UCI welcomes IOC decision on “No Needles Policy” for London 2012
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Monday, July 11, 2011

UCI welcomes IOC decision on “No Needles Policy” for London 2012

by Ben Atkins at 10:09 AM EST   comments
Categories: Pro Cycling, Doping, Olympics
Olympic Games to follow cycling in the banning of non-medical injections

iocThe International Cycling Union (UCI) has welcomed the decision of the International Olympic Committee (IOC) to ban the possession and use of syringes outside medical areas in the next Olympic Games in London 2012. The UCI took the decision to ban injections that were not medical necessities in May, just before the Giro d’Italia, and now the rest of the Olympic sports will have to follow suit.

Arne Ljungqvist, president of the IOC's medical commission, said the introduction of the policy provided a "message of good medical practice".

While the measure was brought in by the UCI in May, it had already been in existence in some teams, most notably Garmin-Cervélo.

The policy was adopted, after consultation with the International Federation of Rowing Associations (FISA), in a move to eradicate what it called “the culture of the needle”. While it was acknowledge that by no means all injections carried out were in the use of illegal doping products, the UCI identified the practice as a gateway to doping.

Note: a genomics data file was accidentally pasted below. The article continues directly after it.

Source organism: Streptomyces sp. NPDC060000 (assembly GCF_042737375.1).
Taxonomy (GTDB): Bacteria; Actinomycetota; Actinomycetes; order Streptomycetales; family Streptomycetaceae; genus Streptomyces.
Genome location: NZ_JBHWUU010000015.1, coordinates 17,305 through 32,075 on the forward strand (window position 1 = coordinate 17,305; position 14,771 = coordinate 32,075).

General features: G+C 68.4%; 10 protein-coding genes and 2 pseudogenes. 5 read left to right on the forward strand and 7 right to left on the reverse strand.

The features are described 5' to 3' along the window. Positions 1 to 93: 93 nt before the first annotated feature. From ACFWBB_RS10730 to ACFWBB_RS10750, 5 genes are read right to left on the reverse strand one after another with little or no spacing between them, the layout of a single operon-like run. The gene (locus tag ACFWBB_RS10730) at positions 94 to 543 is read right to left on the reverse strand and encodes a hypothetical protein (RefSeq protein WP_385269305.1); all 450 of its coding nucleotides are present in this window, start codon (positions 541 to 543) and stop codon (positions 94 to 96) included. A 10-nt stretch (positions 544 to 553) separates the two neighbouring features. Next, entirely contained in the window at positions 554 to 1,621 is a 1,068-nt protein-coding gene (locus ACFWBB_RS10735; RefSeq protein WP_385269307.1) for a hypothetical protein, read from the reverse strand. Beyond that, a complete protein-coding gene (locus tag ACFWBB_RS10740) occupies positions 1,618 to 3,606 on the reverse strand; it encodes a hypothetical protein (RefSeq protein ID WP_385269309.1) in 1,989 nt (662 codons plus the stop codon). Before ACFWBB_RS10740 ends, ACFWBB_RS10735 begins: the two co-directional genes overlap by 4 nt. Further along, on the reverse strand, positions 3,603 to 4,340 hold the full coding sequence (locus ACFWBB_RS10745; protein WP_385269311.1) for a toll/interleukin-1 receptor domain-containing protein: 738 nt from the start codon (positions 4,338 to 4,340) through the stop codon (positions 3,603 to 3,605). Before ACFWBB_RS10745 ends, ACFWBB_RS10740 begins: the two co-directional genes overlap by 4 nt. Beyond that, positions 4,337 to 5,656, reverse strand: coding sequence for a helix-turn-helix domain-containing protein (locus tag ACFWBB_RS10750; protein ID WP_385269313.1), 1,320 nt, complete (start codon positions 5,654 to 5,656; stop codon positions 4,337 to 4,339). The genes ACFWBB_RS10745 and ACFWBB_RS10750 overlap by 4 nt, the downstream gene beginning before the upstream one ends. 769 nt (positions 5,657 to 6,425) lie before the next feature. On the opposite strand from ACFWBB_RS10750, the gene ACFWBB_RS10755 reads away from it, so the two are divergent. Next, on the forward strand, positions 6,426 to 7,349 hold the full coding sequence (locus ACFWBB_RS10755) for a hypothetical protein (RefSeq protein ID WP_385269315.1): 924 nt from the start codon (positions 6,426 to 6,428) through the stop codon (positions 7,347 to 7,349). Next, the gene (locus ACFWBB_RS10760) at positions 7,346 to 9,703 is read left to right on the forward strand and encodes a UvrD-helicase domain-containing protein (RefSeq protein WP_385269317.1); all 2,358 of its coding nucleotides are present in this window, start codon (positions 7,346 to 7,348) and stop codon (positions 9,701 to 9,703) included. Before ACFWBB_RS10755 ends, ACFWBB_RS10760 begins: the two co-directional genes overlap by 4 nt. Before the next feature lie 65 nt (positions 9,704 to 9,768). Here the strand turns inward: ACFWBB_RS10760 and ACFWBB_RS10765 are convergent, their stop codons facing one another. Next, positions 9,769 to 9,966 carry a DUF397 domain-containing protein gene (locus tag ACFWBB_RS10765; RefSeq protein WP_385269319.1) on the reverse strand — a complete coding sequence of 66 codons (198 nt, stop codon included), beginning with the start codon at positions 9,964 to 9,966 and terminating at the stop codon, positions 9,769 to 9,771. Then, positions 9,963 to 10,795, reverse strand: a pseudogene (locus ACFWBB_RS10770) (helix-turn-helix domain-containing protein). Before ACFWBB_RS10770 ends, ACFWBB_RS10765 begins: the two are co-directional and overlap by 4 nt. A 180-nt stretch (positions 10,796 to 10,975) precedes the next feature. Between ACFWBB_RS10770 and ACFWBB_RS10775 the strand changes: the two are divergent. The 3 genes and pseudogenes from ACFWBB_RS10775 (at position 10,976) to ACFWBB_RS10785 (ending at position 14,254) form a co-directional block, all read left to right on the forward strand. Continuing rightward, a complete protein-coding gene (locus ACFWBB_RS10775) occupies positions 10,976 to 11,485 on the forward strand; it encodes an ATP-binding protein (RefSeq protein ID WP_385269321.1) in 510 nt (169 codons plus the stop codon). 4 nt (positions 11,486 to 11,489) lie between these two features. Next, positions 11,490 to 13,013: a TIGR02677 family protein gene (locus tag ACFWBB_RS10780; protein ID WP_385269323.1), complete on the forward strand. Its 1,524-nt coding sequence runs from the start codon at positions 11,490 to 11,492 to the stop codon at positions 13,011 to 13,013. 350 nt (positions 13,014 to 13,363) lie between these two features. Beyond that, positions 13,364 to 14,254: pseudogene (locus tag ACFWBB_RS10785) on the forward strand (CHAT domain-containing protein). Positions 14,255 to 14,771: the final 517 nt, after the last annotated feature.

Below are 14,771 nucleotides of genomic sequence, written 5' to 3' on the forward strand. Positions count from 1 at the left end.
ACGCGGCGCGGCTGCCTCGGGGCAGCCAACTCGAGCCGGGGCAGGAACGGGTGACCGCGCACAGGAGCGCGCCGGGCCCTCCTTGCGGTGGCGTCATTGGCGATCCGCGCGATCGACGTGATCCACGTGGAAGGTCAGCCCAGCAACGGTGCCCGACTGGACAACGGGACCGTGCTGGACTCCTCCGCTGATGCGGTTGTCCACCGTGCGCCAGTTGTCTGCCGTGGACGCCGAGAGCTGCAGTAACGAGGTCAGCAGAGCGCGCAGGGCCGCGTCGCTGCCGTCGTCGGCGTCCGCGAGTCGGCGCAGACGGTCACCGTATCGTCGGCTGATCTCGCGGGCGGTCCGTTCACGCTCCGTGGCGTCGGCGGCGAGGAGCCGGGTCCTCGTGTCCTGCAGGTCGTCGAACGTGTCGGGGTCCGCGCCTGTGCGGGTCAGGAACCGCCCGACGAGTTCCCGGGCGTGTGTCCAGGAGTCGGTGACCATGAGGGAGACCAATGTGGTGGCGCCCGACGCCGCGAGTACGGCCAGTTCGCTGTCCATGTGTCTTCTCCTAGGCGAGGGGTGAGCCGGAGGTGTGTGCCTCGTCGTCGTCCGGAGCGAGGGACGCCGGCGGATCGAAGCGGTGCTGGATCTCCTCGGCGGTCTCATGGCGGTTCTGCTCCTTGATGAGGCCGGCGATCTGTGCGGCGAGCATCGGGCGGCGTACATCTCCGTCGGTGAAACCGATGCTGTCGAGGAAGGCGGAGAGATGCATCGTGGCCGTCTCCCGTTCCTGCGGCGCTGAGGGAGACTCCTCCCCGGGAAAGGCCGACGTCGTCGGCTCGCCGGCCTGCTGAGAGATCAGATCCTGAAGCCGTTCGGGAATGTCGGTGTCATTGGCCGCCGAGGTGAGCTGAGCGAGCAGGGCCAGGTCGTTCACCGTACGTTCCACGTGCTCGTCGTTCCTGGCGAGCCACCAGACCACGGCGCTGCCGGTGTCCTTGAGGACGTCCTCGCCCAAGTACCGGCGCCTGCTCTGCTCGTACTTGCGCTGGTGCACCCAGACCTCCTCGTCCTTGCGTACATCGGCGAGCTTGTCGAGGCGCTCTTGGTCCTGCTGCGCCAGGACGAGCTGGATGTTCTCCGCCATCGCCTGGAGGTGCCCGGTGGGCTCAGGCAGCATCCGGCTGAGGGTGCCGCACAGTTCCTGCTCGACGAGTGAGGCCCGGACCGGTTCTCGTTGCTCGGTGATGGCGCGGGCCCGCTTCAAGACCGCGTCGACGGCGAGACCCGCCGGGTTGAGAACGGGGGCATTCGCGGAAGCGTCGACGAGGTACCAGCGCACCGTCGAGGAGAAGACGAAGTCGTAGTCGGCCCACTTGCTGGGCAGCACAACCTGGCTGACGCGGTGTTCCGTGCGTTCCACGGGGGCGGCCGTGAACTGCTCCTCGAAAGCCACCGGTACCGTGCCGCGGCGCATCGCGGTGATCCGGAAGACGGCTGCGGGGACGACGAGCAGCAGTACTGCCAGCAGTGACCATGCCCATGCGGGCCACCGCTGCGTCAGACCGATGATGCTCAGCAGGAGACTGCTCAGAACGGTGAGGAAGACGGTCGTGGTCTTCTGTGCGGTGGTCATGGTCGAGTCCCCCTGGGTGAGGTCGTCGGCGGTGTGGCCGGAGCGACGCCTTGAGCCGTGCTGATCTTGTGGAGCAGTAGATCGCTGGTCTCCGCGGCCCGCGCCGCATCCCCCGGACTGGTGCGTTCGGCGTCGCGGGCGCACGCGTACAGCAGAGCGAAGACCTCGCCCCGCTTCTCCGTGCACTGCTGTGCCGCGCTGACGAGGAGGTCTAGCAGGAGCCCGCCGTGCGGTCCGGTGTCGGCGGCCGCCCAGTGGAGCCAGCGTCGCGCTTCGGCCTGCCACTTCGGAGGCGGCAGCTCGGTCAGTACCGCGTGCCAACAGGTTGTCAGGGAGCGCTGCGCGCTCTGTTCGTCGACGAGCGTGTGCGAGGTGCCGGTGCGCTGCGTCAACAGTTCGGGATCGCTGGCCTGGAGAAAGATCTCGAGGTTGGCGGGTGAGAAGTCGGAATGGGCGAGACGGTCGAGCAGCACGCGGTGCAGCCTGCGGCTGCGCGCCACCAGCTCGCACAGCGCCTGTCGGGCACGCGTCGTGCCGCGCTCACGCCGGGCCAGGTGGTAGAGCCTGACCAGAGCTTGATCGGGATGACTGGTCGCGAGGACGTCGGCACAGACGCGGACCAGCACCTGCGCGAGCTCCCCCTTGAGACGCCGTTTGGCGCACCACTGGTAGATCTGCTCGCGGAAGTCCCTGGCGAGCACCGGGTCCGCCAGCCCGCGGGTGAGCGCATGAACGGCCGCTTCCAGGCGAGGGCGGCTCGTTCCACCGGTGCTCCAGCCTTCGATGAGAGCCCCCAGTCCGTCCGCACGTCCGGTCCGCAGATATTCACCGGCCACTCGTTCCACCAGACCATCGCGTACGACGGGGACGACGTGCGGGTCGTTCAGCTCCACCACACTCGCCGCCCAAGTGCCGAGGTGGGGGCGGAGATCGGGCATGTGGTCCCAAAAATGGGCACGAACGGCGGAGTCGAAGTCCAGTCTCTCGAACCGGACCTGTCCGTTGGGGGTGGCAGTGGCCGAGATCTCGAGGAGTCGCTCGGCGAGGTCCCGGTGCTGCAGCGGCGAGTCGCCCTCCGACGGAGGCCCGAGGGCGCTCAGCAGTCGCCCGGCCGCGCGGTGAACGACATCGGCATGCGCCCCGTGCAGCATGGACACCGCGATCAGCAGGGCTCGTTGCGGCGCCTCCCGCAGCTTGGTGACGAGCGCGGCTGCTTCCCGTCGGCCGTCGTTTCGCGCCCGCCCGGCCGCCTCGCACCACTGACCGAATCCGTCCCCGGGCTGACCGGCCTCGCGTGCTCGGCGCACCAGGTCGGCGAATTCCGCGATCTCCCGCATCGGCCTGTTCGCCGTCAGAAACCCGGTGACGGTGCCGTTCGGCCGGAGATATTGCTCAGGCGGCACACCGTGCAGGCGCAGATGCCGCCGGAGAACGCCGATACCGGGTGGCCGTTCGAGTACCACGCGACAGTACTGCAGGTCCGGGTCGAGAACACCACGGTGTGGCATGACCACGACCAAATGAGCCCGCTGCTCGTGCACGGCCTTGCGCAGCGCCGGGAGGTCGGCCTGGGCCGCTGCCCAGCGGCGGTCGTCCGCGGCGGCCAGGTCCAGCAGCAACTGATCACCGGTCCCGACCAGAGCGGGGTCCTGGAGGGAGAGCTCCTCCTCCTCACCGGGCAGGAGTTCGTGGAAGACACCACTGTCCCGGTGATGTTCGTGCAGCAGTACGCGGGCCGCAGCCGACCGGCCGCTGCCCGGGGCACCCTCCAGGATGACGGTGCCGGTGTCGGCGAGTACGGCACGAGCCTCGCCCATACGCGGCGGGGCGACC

“We are extremely happy to see that the IOC shares our same vision,” said UCI President Pat McQuaid, “further confirming the quality of the measures we are applying in cycling.”

While cycling is often condemned in the wider sporting world for what is perceived as a doping culture, some of the measures taken by the UCI in the anti-doping fight have been praised. These include the Biological Passport, which collates data from riders’ blood and urine samples, where anomalies indicate possible blood manipulation or doping; several riders have been suspended under the system, including Italian star Franco Pellizotti.

Several sports have been reported as considering the introduction of Biological Passports for their own athletes; many will now have to follow the UCI in the banning of needles.


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